What he is saying, and what I also agree with, is that the price Microsoft is forcing Linux users to pay is TOO HIGH.

        Microsoft controlling your every use of your hardware, and who can say that they won’t change the terms after most distros have jumped on board, is not a condition that the FOSS community should even be considering. Bottomly’s experience only confirms that.

        There are hundreds of Linux distros that would evaporate in the UEFI environment because they could never get their binaries signed. Those many distros, often ridiculed by opponents of Linux and FOSS, are the seed beds of improvements in Linux. The “LiveCD” is one such example, and it is singularly responsible for enabling Joe and Sally Sixpack to easily install Linux on a box that came with Windows pre-installed. Without it Linux would not be a major force that it now is on PCs and servers. And, of what value would the source code be to Joe Q. Developer if he has to step through Microsoft’s hoops in order to get a modified binary re-signed? If Bottomly and the LF are having these problems what influence would the smaller distros have?

        The pretense of EUFI was supposedly to block the ability of the bad guys to put vectors to Trojans in the MBR or the recovery partition on Windows boxes. There is no proof that it will prevent the bad guys from doing so anyway, but there is now plenty of proof that it is very good at blocking the installation of Linux on the majority of devices running Win8. Considering the history of Microsoft’s scoff-law, anti-competitive attitude and actions, those Penguins who think the continued uptake of Linux by the masses won’t be severely hindered by UEFI are living in a fools paradise.

        Right now, with Black Friday sales, it would be a good time to stock up on two or three Win7 laptops, store their batteries in the refrigerator, and wrap them up in plastic to insure the availability of a Linux compatible box in the near future. Then, become part of the political action to remove Microsoft’s monopolistic grip from the PC OEMs and bring them to justice for all the crap they have done since the DOJ trial.

        Reply
      2. Mxx

        UEFI is not a requirement for 4 primary partitions. That’s Gui Partition Table (GPT) and it does not depend on UEFI.

        Reply
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  26. Tolomir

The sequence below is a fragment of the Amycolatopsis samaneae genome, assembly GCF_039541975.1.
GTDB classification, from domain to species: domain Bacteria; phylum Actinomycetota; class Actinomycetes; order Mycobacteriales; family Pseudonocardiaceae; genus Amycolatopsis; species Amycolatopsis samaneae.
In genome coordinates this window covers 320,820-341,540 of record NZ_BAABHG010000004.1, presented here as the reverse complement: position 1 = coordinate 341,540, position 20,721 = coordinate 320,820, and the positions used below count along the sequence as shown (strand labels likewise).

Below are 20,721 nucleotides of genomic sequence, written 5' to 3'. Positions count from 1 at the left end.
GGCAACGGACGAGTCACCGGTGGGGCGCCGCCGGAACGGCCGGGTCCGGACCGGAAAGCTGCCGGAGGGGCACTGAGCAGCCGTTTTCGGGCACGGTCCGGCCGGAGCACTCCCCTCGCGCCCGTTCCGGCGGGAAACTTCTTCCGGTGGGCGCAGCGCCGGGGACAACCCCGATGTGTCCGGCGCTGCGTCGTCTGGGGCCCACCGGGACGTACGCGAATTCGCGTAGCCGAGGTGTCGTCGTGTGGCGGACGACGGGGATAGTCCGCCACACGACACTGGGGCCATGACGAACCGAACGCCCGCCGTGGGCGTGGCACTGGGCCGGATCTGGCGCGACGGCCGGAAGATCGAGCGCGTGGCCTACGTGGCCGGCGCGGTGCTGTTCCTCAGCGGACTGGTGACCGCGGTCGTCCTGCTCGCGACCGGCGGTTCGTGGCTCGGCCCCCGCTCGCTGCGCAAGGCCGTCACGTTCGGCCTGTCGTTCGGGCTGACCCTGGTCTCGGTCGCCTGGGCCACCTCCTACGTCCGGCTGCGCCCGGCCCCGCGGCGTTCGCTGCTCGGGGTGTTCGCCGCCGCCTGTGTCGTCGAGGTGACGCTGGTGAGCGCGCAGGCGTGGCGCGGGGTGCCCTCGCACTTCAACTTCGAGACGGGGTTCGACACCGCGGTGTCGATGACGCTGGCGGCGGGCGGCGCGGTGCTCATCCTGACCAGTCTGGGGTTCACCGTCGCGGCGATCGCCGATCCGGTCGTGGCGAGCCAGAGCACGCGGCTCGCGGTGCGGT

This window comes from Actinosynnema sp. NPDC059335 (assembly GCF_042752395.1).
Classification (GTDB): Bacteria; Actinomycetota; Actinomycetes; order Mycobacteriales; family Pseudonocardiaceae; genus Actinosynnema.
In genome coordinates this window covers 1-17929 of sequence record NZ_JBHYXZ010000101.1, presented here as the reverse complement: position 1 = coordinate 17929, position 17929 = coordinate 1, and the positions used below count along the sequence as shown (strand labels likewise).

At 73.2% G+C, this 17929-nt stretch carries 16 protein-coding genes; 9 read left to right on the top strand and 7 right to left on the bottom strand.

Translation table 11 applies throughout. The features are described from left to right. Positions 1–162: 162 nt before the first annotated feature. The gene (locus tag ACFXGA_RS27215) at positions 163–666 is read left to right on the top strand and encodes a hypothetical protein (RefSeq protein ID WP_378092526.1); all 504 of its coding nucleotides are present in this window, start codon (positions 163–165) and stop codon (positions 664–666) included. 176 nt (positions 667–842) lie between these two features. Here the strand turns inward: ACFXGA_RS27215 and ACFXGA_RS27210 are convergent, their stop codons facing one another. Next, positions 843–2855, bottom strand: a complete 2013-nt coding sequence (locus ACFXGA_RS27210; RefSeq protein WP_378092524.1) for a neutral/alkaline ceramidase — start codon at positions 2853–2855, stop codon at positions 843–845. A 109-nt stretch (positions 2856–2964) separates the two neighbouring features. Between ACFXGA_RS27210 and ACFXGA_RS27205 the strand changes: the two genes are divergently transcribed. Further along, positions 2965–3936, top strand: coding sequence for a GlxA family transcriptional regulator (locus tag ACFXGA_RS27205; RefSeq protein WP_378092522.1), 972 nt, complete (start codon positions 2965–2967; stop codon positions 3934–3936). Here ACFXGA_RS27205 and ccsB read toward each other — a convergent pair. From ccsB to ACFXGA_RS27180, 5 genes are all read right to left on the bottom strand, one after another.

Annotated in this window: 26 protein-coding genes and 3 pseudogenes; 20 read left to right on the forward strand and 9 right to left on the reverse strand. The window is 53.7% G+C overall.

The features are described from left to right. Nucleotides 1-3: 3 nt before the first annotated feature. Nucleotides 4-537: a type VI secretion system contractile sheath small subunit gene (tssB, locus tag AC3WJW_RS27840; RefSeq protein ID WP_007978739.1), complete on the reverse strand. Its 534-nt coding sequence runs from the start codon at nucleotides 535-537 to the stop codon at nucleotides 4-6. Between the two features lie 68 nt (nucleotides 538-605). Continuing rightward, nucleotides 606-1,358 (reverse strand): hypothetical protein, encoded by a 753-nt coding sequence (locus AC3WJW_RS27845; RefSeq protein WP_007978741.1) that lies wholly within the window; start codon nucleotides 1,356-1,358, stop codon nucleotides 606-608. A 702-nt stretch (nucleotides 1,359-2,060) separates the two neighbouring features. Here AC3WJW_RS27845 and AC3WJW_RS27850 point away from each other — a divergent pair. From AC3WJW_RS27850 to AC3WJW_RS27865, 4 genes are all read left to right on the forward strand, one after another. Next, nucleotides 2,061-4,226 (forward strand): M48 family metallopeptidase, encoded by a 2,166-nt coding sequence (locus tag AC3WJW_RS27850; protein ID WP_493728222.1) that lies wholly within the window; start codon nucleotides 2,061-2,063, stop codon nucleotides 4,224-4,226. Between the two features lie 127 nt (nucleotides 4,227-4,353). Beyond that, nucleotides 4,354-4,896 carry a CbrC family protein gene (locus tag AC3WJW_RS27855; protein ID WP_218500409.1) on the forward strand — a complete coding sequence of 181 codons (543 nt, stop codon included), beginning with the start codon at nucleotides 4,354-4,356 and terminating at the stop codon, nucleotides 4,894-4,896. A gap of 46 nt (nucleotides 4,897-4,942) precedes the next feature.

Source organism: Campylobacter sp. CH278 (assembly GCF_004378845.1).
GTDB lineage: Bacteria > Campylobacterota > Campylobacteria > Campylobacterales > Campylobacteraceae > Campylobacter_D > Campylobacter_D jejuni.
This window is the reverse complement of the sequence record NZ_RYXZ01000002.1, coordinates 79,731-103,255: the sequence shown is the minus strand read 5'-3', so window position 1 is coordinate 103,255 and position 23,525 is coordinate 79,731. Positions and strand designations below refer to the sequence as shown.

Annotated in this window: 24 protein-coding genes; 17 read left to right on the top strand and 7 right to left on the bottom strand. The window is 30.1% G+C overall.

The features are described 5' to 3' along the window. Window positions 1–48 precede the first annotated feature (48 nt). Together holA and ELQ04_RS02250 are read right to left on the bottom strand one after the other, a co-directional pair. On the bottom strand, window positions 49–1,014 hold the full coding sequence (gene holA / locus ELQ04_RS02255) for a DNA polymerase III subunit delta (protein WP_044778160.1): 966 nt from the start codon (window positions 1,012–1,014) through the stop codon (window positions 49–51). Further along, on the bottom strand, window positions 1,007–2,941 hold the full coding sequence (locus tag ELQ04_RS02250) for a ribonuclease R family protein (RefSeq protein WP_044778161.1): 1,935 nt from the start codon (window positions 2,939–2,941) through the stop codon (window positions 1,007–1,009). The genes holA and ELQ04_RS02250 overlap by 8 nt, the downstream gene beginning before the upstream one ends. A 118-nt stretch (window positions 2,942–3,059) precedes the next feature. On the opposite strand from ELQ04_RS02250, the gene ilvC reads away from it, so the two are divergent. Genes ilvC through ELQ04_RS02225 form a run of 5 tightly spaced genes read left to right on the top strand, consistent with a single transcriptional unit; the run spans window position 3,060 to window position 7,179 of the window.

Why don’t you wrap the UEFI binary in windows?

    Instead of using lcab and osslsigncode you the “right” microsoft tools.

    I bet signing works then. I assume lcab and osslsigncode are not 100% compatible for the signing process.

    Since you only need the signature to proceed with the bootloader I see no reason not to create it with native windows tools.

    Reply
    1. jejb Post author

      Actually, I didn’t say, but the first time, I did use all the MS tools. That was the submission that got stuck in the signing process. The second submission which was done with the open source tools is the one that succeeded (at least it gave me back a signed binary even if the signature was with the wrong key).

      I don’t think there are any material differences between the tools because both the cab format and the signing process are published standards.

      The main reason for not using windows tools is that I’m used to openssl. Additionally, although I think openssl has a rather confusing interface, the Microsoft tools make it look slick by comparison.

      Reply
  27. l3v1

    It’s pretty annoying and disturbing that you have to depend on a 3rd party software developer company (yes, I mean Microsoft) when you want to run your own operating system on your own purchased hardware. Actually, as someone having been around computers and software for 19 years [1], I find this very objectionable and totally unacceptable. Also, the way things are going right now regarding Microsoft’s signing procedure – based on the original blog post above – doesn’t exactly suggest that Microsoft wants to make others easy to get signed. And, unfortunately, history tells us you can’t always be optimistic regarding Microsoft’s self-proclaimed benevolence in such matters.

    [1] I’m stating this because someone young and growing up in the constrained world that Apple and Microsoft are forcing on the rest of us, might just think this is an acceptable way of doing thigs, since it fits right into the picture. Well, not my picture.

    Reply
  28. Newbie

    Question: when all this is said and done, will there be ‘dummy-friendly’ instructions made available on how to change the UEFI keys so that a notebook with Secure Boot can run a distro of our choice?

    I have read your earlier articles about updating the keys but I still can’t seem to wrap my head around the proper procedures. As for the key that you are generating, is it a signature (ie, one of those db.x.cer) file? Am i right to asuume that the signing service will not generate any KEKs, only signature keys?